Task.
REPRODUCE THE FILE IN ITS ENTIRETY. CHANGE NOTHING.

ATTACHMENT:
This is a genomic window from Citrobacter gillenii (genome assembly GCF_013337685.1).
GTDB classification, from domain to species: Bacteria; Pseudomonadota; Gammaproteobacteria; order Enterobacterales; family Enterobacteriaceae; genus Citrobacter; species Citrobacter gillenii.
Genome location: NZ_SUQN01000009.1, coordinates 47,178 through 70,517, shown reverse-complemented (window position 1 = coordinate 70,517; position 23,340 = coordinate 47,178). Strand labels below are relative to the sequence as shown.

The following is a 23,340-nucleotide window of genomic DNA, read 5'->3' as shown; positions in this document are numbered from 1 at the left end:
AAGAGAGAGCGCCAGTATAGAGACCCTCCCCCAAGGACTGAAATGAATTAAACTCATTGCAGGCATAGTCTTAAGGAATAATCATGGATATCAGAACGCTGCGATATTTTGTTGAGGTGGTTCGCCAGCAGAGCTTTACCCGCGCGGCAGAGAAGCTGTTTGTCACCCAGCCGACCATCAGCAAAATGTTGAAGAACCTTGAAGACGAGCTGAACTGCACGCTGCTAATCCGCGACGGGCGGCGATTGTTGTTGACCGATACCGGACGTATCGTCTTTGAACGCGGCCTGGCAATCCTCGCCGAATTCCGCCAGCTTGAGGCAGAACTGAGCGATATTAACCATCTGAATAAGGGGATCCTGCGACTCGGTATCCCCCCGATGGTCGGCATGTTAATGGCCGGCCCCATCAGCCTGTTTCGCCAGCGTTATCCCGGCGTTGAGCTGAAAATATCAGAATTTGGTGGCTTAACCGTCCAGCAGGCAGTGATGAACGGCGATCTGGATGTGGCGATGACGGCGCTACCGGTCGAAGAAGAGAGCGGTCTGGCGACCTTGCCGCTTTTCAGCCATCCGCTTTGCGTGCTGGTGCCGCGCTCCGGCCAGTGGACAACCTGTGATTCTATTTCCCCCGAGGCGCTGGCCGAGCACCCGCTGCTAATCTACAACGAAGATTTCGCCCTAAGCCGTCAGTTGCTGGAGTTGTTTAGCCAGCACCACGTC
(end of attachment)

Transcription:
This is a genomic window from Citrobacter gillenii (genome assembly GCF_013337685.1).
GTDB classification, from domain to species: Bacteria; Pseudomonadota; Gammaproteobacteria; order Enterobacterales; family Enterobacteriaceae; genus Citrobacter; species Citrobacter gillenii.
Genome location: NZ_SUQN01000009.1, coordinates 47,178 through 70,517, shown reverse-complemented (window position 1 = coordinate 70,517; position 23,340 = coordinate 47,178). Strand labels below are relative to the sequence as shown.

The following is a 23,340-nucleotide window of genomic DNA, read 5'->3' as shown; positions in this document are numbered from 1 at the left end:
AAGAGAGAGCGCCAGTATAGAGACCCTCCCCCAAGGACTGAAATGAATTAAACTCATTGCAGGCATAGTCTTAAGGAATAATCATGGATATCAGAACGCTGCGATATTTTGTTGAGGTGGTTCGCCAGCAGAGCTTTACCCGCGCGGCAGAGAAGCTGTTTGTCACCCAGCCGACCATCAGCAAAATGTTGAAGAACCTTGAAGACGAGCTGAACTGCACGCTGCTAATCCGCGACGGGCGGCGATTGTTGTTGACCGATACCGGACGTATCGTCTTTGAACGCGGCCTGGCAATCCTCGCCGAATTCCGCCAGCTTGAGGCAGAACTGAGCGATATTAACCATCTGAATAAGGGGATCCTGCGACTCGGTATCCCCCCGATGGTCGGCATGTTAATGGCCGGCCCCATCAGCCTGTTTCGCCAGCGTTATCCCGGCGTTGAGCTGAAAATATCAGAATTTGGTGGCTTAACCGTCCAGCAGGCAGTGATGAACGGCGATCTGGATGTGGCGATGACGGCGCTACCGGTCGAAGAAGAGAGCGGTCTGGCGACCTTGCCGCTTTTCAGCCATCCGCTTTGCGTGCTGGTGCCGCGCTCCGGCCAGTGGACAACCTGTGATTCTATTTCCCCCGAGGCGCTGGCCGAGCACCCGCTGCTAATCTACAACGAAGATTTCGCCCTAAGCCGTCAGTTGCTGGAGTTGTTTAGCCAGCACCACGTC